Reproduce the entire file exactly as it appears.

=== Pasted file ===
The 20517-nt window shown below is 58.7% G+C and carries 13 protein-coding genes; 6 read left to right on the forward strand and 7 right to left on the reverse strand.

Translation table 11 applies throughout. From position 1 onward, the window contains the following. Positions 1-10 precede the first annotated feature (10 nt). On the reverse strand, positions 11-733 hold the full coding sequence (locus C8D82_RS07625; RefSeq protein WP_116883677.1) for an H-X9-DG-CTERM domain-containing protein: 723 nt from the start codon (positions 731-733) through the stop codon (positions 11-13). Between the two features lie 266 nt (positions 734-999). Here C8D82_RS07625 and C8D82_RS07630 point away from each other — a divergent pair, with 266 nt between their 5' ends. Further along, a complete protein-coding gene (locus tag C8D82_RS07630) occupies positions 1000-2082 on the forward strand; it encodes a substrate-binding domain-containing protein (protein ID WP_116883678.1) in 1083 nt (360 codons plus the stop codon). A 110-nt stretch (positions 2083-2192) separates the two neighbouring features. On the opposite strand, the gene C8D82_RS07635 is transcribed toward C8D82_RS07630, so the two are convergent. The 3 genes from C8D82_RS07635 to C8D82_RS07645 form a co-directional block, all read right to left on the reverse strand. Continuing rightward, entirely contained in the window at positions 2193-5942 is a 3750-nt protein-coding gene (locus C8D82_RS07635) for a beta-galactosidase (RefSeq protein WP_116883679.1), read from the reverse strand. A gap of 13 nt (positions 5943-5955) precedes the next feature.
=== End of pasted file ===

The 20517-nt window shown below is 58.7% G+C and carries 13 protein-coding genes; 6 read left to right on the forward strand and 7 right to left on the reverse strand.

Translation table 11 applies throughout. From position 1 onward, the window contains the following. Positions 1-10 precede the first annotated feature (10 nt). On the reverse strand, positions 11-733 hold the full coding sequence (locus C8D82_RS07625; RefSeq protein WP_116883677.1) for an H-X9-DG-CTERM domain-containing protein: 723 nt from the start codon (positions 731-733) through the stop codon (positions 11-13). Between the two features lie 266 nt (positions 734-999). Here C8D82_RS07625 and C8D82_RS07630 point away from each other — a divergent pair, with 266 nt between their 5' ends. Further along, a complete protein-coding gene (locus tag C8D82_RS07630) occupies positions 1000-2082 on the forward strand; it encodes a substrate-binding domain-containing protein (protein ID WP_116883678.1) in 1083 nt (360 codons plus the stop codon). A 110-nt stretch (positions 2083-2192) separates the two neighbouring features. On the opposite strand, the gene C8D82_RS07635 is transcribed toward C8D82_RS07630, so the two are convergent. The 3 genes from C8D82_RS07635 to C8D82_RS07645 form a co-directional block, all read right to left on the reverse strand. Continuing rightward, entirely contained in the window at positions 2193-5942 is a 3750-nt protein-coding gene (locus C8D82_RS07635) for a beta-galactosidase (RefSeq protein WP_116883679.1), read from the reverse strand. A gap of 13 nt (positions 5943-5955) precedes the next feature.